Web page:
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Submission + - How To Deal With The Bubble In US Higher Education ( 1

bloody_liberal writes: I've had great time in graduate school (Ph.D. in CS), and now I would like to be a college teacher of liberal education, where I can train my students' minds, and not just their skills. However, my concerns grow as I encounter arguments about the demise of the US middle class. The rule for US college education used to be simple: go to school, get in debt, get a job, pay it back. Now, this model is becoming less sustainable, with recent graduates facing decreasing job prospects and increasing debt burden.
What would you suggest, other than settling for a job as a vocational trainer? Are there modest schools of liberal education out there, where minds are expanded, but not debt? Are there other places in the world where liberal education is valued and rewarded?

Comment Re:Beware, the robot is teleoperated (Score 2, Interesting) 93

The robot is being teleoperated in those videos.

Certainly that's the case. I think the intention of this project is to create a platform for future research.

By making it open-source (and hopefully affordable), it has better chances of being accepted as a standard benchmark for the next generation of embodied AI (which, as its name implies, isn't here yet). Think about it as the physics engine, not the game itself...

Having said that, let's embark on the more interesting discussion of what are the prospects of a robot successfully roaming around our homes. I claim that cleaning is achievable with present-day technology, but more lively interaction with us (humans) around is still far away...

Your thoughts, AC?

The Military

Submission + - Stopping Suitcase Nukes with Cellphones

Hugh Pickens writes: "Tiny solid-state radiation sensors could be added at little cost to future cellphones so that a network of millions of cell phones blanketing the nation could detect even light residues of radioactive material say researchers at Purdue University who are working to develop a system to help prevent terrorist attacks with a suitcase nuclear weapon or radiological dirty bomb. "It's impossible to completely shield a weapon's radioactive material without making the device too heavy to transport," said one researcher. The system could be trained to ignore known radiation sources, such as hospitals and cell phones already contain global positioning locators, so the network of phones would serve as a tracking system. "The likely targets of a potential terrorist attack would be big cities with concentrated populations, and a system like this would make it very difficult for someone to go undetected with a radiological dirty bomb in such an area," said Andrew Longman, developer of the system. "The more people are walking around with cell phones and PDAs, the easier it would be to detect and catch the perpetrator.""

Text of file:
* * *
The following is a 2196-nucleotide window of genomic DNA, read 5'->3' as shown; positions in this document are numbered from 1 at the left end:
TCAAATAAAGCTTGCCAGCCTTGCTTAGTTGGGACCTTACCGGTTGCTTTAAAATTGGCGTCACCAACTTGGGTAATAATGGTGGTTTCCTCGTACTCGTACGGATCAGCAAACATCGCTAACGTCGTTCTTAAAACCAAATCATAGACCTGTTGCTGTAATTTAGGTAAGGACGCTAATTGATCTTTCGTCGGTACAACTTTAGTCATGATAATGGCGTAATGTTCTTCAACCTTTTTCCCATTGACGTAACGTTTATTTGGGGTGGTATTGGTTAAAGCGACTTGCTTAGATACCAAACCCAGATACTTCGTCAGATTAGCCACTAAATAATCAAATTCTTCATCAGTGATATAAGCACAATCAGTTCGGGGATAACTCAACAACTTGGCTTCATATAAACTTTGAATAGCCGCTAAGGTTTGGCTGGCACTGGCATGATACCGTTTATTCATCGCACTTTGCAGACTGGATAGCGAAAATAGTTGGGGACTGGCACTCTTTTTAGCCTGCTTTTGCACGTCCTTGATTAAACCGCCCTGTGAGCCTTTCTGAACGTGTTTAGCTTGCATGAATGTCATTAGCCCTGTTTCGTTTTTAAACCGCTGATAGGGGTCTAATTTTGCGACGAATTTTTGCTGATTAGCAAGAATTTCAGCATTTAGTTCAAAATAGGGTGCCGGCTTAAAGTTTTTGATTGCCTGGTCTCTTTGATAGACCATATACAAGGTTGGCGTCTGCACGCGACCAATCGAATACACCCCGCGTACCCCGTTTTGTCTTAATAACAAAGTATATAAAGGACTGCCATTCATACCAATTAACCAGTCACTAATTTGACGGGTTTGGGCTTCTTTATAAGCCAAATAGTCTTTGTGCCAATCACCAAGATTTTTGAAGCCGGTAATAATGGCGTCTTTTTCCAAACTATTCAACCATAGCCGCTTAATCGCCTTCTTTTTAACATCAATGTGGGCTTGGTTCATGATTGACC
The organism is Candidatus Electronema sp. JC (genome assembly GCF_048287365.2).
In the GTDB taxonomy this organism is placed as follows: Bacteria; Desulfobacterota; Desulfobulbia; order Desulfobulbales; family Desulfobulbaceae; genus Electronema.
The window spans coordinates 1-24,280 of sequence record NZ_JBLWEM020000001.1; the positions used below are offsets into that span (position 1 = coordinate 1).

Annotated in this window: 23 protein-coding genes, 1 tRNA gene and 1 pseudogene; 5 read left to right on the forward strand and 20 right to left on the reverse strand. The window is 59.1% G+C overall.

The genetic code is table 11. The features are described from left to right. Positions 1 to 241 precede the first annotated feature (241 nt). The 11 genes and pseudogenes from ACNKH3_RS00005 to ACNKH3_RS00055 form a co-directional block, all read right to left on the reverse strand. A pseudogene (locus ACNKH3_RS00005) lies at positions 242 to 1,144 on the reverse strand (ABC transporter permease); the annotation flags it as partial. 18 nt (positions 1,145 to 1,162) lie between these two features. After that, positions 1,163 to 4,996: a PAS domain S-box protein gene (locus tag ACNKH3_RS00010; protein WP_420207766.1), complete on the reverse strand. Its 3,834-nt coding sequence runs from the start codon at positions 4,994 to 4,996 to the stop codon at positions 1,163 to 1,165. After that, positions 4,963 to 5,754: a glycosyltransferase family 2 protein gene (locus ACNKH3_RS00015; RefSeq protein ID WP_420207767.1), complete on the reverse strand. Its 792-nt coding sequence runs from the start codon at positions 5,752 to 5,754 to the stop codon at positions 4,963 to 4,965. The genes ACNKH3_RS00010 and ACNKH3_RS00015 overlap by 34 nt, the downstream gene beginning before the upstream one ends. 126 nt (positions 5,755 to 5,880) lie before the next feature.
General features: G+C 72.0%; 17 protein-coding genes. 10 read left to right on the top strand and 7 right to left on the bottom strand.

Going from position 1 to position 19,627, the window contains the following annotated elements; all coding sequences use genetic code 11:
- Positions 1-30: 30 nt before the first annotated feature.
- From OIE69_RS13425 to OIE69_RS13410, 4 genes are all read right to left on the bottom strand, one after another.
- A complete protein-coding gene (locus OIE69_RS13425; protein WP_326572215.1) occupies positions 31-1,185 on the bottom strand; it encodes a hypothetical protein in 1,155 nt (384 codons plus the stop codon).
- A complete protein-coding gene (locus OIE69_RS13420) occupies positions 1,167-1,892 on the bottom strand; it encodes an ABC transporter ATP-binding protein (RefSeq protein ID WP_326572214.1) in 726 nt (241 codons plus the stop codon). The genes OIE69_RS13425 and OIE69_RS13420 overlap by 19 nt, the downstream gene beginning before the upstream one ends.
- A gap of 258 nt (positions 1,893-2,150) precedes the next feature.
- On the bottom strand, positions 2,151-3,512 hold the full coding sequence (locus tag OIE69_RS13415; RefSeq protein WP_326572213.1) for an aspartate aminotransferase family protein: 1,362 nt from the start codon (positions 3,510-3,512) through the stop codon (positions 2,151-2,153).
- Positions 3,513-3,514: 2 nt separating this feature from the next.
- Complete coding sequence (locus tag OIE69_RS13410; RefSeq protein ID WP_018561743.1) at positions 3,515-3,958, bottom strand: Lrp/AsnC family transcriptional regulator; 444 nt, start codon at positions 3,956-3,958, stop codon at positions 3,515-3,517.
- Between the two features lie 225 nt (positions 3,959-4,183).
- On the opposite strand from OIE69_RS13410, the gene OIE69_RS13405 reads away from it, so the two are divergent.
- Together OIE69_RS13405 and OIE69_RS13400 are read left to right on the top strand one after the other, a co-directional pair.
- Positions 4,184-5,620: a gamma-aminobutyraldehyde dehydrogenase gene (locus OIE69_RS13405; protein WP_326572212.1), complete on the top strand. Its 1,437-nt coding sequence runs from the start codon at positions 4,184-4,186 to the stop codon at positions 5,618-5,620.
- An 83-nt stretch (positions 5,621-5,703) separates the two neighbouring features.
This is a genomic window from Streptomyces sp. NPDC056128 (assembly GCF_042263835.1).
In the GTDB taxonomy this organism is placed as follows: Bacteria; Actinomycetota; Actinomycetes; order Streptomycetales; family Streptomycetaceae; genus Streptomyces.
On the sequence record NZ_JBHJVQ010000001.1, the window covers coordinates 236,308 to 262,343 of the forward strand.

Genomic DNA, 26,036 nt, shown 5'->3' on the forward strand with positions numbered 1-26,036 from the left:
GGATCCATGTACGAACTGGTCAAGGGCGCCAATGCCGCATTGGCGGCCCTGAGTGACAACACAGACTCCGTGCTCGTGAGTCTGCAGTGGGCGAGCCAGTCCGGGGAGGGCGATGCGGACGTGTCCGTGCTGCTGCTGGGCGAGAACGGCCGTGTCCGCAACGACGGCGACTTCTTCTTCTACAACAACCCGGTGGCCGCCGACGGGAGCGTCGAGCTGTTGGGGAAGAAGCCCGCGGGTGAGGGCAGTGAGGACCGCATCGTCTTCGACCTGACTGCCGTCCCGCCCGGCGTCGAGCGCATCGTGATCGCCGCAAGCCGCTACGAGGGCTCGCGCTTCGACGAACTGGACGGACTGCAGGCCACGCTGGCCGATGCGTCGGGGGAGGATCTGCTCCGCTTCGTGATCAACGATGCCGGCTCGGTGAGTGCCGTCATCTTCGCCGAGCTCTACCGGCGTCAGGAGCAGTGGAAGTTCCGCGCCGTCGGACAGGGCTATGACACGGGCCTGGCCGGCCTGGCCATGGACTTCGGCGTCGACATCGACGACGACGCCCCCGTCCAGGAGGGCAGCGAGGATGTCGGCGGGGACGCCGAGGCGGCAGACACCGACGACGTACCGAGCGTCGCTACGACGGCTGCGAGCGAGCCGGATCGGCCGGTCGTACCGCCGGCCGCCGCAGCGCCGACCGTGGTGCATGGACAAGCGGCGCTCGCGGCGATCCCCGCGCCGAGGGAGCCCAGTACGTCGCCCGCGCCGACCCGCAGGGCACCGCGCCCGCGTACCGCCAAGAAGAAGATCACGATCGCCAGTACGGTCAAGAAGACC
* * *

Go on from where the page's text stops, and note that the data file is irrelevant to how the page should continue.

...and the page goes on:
The Media

Submission + - Military contractor censors anti-war candidate ( 1

James in Chicago writes: NBC as subsidiary of General Electric, is hosting a debate at Drexel University October 30th. They have set arbitrary funding requirements such that they exclude Senator Mike Gravel from the debates. Whether or not you agree with Gravel's politics he has been the most outspoken candidate concerning the war and the military-industrial-complex. GE on the other hand has over 2 billion dollars worth outstanding military contracts. When military contractors such as GE get to decide which political candidates are heard what does that mean for this Democracy?

Submission + - UK government will not enforce US software patents

VJ42 writes: I recently signed a online petition on software patents, but instead of dismissing it the UK government sent me a reply confirming it's position against software patents.